2011 Jeep Wrangler RubiconView Vehicle Profile
2007-11 Jeep Wrangler: Tread carefully in off-road icon
Older Wranglers chock-full of reliability problems.
The “death wobble” is a Jeep thing that most people fail to find appealing, yet seemingly makes the brand more storied for its fans.
Death wobble, or shimmy, is endemic to vehicles with solid front axles, such as the Jeep Wrangler. It can present itself when the vehicle hits a bump at speed and the front end lifts, setting off an imbalance that gets front-end components to shake violently, sending calamitous vibrations through the steering wheel.
Many drivers panic at the first sign of the death wobble and steer towards the shoulder of the road. Using the brakes often exacerbates the shimmy, so drivers rely on drag to bring the vehicle to a long stop. Some have to change their pants afterwards.
“If you’ve experienced it before, one looks at the next bump in the road like a landmine,” one Wrangler owner wrote online.
Reshaping the iconic Jeep — a classic that’s enjoyed seven decades of familiarity — is no easy task, but Chrysler stylists pull it off regularly. Not only did they successfully advance an ancient design, but they spawned a four-door model for the first time.
Underpinned by a stiffer, fully boxed frame, the new-for-2007 Wrangler was 14 cm. wider and rode on a wheelbase longer by 5 cm. (two-door) and 32 cm. (four-door Unlimited). While the agricultural live-axle suspension remained intact, a new feature allowed the front anti-roll bar to disconnect by remote control to improve axle articulation off-road.
Metal was banished from the interior, which sported a variety of funky shapes in reasonably durable, but hard, plastic. The back seat in the two-door offered close quarters for two and virtually no cargo space, while the expansive Unlimited featured a bench seat for three plus a useful cargo hold. Opulent features such as power door locks and windows, and a navigation system, were available for the first time.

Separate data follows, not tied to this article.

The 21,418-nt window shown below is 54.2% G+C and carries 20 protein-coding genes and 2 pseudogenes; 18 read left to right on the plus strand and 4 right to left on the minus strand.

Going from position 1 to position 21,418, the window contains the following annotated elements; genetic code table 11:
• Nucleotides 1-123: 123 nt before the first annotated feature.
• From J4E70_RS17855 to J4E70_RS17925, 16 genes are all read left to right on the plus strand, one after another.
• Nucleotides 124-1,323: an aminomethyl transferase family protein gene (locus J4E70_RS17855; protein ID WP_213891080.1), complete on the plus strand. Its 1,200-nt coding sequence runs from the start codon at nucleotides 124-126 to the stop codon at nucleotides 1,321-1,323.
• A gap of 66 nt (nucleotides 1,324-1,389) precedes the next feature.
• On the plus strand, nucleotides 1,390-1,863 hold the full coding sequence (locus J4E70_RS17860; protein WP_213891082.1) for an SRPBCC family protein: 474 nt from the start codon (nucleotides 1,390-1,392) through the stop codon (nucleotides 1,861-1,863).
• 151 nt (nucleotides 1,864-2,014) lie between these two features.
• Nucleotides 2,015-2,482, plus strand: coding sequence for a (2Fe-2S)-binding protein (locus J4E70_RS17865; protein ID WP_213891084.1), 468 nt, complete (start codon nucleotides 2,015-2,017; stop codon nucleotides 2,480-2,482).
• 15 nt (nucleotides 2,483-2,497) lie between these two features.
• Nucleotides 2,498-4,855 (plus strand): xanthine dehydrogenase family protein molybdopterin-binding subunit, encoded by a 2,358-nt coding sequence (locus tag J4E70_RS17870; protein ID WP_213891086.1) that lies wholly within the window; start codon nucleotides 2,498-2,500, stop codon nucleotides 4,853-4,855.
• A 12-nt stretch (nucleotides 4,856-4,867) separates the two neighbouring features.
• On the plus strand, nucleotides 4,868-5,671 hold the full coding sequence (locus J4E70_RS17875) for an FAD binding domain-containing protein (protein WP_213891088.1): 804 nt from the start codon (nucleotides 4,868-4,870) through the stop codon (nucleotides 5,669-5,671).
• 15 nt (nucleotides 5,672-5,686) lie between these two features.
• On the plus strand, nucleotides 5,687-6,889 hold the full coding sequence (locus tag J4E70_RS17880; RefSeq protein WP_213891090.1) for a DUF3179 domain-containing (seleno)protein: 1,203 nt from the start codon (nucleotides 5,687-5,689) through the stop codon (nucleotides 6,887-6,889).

The “Freedom” canvas top with plastic windows folded like a traditional convertible’s roof, while hardtop models featured full metal doors and roll-up glass windows that made highway jaunts more bearable.
All Wranglers used the same pushrod 3.8 L V6, good for 202 hp and 240 lb.-ft. of torque. Transmission choices included a six-speed manual gearbox and an available four-speed automatic. The standard four-wheel-drive system included low-range gearing and locking differentials, but could not be left engaged on dry pavement.
For 2010, a redesigned soft top made it easier to open and close with fewer leaks. Both the Wrangler and Unlimited got redesigned interiors for 2011.
ON THE ROAD
The Wrangler, like the YJ and TJ before it, has always been tuned for off-road adventures more so than highway marathons. You can take a Jeep out of the country, but you can’t take the country out of it.
Ride and handling have improved over the previous generation, but it still can’t approach the refinement exhibited by a contemporary SUV like the Jeep Grand Cherokee. Highway noise can be excruciating, despite the time invested shaping the Wrangler in a wind tunnel.
“If you drive off a cliff, don’t worry, the aerodynamics are so bad you’ll stop mid-air,” quipped one driver online. Acceleration (horizontally) is slothlike at 11 seconds, 0 to 96 km/h.
Its cinder-block profile doesn’t help fuel consumption. Some owners reported poor city mileage (16.5 L/100 km) and only middling highway consumption (12 L/100 km) at best.
WHAT OWNERS SAY
Jeeps trade on their sacred brand and the outdoorsy lifestyle statement that has its adherents. But as reader Mark Haak points out, there really isn’t anyplace to go off road in southern Ontario. What the Wrangler has going for it is its all-weather capability and the fact the Unlimited is the only four-door convertible on the market.
Unfortunately, there are lots of reliability concerns.
The dreaded “death wobble” can be traced to prematurely worn tie-rod ends, bushings and steering dampers, all of which have reportedly been replaced by owners, some to no avail. Chrysler finally has a technical service bulletin out on the issue.
Ill-fitting tops that allow rain to infiltrate the cabin is a common complaint, along with rusting hinges, manual transmissions that jump out of gear and engines that consume oil voraciously. Owners talk distressingly about mysterious stalling and intermittent no-start conditions.
Add to that a litany of other headaches, including short-lived clutches, leaky gaskets and seals, wonky electronics, faulty automatics, bad camshaft sensors, and water collecting in the differentials. Shop with care.
We would like to know about your ownership experience with these models: Toyota Avalon, Mercedes-Benz M-Class and Ford Fusion Hybrid. Email: firstname.lastname@example.org.
2007-11 Jeep Wrangler
WHAT’S BEST: Go-anywhere capability, sunny disposition, drive an icon
WHAT’S WORST: Leaky roofs, wearisome noise, reliability woes
TYPICAL GTA PRICES: 2007 — $17,000; 2010 — $23,000
Used Jeep Wrangler All Used Vehicles
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